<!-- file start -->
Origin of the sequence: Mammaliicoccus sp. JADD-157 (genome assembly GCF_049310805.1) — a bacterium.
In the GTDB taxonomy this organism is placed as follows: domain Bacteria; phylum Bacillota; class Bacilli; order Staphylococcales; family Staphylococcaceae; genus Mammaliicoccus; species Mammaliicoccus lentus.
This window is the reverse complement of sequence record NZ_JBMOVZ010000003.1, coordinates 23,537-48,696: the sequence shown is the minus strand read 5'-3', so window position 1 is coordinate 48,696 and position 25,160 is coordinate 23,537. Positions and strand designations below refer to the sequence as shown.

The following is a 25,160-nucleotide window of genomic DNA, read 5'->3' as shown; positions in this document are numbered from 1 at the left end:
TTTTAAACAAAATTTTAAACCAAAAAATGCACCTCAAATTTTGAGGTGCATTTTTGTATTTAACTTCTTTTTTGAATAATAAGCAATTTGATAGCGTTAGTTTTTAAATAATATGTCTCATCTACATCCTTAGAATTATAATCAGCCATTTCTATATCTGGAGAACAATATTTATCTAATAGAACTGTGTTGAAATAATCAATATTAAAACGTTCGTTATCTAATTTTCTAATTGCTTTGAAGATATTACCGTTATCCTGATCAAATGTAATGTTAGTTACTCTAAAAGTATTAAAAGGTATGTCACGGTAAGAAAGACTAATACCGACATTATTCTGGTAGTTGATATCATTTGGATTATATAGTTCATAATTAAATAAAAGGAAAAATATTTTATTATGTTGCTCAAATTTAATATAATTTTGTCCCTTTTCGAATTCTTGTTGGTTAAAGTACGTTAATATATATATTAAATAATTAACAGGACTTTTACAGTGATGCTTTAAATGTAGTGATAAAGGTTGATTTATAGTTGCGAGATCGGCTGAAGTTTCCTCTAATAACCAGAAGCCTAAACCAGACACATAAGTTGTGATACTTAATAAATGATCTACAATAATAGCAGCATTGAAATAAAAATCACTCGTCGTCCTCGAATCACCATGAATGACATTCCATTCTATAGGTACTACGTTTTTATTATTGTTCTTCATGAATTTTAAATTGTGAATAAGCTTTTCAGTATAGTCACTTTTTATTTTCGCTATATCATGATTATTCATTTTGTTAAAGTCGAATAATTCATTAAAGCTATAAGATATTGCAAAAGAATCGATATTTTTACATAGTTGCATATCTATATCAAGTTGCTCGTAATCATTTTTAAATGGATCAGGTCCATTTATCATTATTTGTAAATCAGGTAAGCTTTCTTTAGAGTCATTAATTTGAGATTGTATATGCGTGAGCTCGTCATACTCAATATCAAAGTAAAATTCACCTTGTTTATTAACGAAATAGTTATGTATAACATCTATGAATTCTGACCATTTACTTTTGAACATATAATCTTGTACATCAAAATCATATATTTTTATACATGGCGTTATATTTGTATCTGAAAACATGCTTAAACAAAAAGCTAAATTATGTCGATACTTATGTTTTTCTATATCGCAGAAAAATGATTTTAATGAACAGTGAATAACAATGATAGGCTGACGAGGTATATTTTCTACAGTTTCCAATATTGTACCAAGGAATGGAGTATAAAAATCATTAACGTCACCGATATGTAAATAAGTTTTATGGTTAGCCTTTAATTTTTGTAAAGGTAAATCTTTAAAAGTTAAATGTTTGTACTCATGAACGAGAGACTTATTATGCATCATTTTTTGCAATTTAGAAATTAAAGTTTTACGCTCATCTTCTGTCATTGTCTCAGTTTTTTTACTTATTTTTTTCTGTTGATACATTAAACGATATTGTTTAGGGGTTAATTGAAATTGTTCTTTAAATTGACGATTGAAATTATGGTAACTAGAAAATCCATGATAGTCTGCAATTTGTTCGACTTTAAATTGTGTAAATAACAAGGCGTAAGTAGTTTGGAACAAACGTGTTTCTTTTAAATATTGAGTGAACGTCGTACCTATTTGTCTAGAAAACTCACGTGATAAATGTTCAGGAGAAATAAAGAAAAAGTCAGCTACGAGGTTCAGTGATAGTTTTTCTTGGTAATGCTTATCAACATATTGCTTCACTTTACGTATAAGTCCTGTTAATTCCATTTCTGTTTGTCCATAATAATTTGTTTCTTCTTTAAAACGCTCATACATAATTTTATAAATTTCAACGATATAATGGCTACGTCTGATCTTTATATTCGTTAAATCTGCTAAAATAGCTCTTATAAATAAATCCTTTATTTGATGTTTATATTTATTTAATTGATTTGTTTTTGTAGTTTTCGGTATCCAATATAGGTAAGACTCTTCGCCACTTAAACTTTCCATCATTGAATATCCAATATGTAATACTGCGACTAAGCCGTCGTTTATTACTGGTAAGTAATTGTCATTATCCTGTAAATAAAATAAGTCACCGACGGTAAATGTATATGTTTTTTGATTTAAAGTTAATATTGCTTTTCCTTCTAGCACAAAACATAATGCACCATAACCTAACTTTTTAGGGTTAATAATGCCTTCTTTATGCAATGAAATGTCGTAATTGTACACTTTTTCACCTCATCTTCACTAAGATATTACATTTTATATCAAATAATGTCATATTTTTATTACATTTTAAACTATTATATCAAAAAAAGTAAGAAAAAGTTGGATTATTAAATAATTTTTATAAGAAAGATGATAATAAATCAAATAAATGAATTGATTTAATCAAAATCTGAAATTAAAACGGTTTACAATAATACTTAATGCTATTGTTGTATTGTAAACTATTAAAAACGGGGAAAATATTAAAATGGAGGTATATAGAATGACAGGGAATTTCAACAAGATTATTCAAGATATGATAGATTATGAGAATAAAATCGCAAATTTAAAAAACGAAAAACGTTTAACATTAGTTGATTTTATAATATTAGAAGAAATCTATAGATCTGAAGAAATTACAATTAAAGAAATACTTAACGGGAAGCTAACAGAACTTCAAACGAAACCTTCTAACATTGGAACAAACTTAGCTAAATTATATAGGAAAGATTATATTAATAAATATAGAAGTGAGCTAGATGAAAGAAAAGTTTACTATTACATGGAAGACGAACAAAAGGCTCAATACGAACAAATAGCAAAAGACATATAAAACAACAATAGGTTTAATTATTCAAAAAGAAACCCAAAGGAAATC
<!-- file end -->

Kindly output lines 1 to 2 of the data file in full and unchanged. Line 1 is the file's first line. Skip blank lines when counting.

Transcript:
Origin of the sequence: Mammaliicoccus sp. JADD-157 (genome assembly GCF_049310805.1) — a bacterium.
In the GTDB taxonomy this organism is placed as follows: domain Bacteria; phylum Bacillota; class Bacilli; order Staphylococcales; family Staphylococcaceae; genus Mammaliicoccus; species Mammaliicoccus lentus.